About three weeks ago, I celebrated my first anniversary as principal analyst of Altimeter Group. And, it is with great pride that I mark the occasion with the release of my first official Altimeter report, “The Rise of Digital Influence.” Not a traditional market report, it was written as both a primer and a how-to guide for businesses to spark desirable effects and outcomes through social media influence.
We live in a time when social networks such as Facebook, Twitter, Google+, et al., not only connect us, they become part of our digital lifestyle. But it’s not just about how these networks help us connect and communicate with others. Whether we know it or not, our social activity now contributes to our stature within each network. New services such as Klout and PeerIndex among many others not only measure who you know, what you say, and what you do, they attempt to score or rank your ability to influence those to whom you’re connected. As a result, social network users are now starting to rethink how they connect and communicate to improve their stature within each network. And at the same time, brands are taking notice, as these services also help organizations identify individuals who are both connected and relevant to help expand reach into new media and markets.
The potential for social influence is enormous on both sides of the equation. Services that rank and identify “influence” open the door to new opportunities for businesses to cultivate mutually beneficial relationships with digital tastemakers and authorities. Brands extend their reach into new networks and consumers earn recognition and reward for their online status. These new paradigms also present a number of unforeseen challenges as businesses and digital consumers alike come to grips with what influence is and isn’t.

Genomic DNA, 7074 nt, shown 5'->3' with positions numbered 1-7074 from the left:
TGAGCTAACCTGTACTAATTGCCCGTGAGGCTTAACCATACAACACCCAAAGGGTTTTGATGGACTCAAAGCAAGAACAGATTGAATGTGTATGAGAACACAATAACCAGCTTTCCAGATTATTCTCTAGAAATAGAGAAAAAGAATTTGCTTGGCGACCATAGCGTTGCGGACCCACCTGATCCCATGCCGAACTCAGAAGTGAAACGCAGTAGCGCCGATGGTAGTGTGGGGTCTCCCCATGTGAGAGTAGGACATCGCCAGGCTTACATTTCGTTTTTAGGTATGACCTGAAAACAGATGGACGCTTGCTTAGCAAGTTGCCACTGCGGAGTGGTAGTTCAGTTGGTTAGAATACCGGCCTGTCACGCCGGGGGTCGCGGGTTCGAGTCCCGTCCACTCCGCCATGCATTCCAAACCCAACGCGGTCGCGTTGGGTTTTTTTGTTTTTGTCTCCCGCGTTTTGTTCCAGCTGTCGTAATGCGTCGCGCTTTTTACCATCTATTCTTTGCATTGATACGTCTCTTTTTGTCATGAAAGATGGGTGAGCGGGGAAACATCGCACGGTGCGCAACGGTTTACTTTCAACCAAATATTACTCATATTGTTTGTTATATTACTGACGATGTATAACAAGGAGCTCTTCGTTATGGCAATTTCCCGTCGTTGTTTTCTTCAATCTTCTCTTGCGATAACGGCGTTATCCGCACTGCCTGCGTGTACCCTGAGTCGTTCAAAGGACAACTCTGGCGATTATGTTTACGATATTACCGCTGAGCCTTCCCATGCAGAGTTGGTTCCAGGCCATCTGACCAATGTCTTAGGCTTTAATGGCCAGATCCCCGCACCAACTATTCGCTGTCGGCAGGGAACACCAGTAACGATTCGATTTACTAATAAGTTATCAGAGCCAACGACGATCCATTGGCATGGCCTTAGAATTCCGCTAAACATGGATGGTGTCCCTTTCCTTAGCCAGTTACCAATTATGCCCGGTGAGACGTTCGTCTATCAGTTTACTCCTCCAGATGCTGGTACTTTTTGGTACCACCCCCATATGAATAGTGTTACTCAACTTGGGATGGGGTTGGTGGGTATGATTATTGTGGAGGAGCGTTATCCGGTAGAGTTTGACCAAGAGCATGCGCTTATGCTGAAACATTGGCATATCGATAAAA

“The Rise of Digital Influence” takes a deep dive into digital influence. It explores the emerging landscape for digital influence to provide businesses with a lens into how it’s earned and spent in social networks. Additionally, the report lays out an Influence Framework and an Influence Action Plan to identify connected consumers and to define and measure digital influence initiatives using an included step-by-step process. Through examples and a review of the digital influence tools available, businesses will possess a stronger grasp of how to develop effective engagement strategies and supporting processes.
Stephanie Agresta, EVP, Managing Director of Social Media, Weber Shandwick, leads one of the newly created roles emerging to help businesses better understand the world of digital influence. “Influence is much more than a score,” she says. “This is about reaching people not just because they’re connected, but because they serve a role within their online community. It’s up to brand managers, marketers, and communications professionals to use influence tools to learn more about the social landscapes and the people who affect their markets. As the findings here point out, brands cannot think episodically about influence or influencers. This is not a campaign based discipline. While tools are helpful, the practice of IRM (Influencer Relationship Management) is about ongoing engagement and community building. Today, that can happen at scale.”
“The Rise of Digital Influence” includes qualitative reviews of 14 influence vendors and also insights from domain experts including:
– David Armano, Executive Vice President, Global Innovation & Integration, Edelman Digital,
– Dr. Bernardo A. Huberman, Director, Social Computing Lab, Hewlett-Packard Laboratories
– Molly O’Donnell, Director of Influencer Marketing for Windows Phone, Microsoft
– danah boyd, Senior Researcher, Microsoft Research; Research Assistant Professor, NYU
Not only does it help you explore the emerging landscape for digital influence, it finally explains how it’s earned and spent in social networks.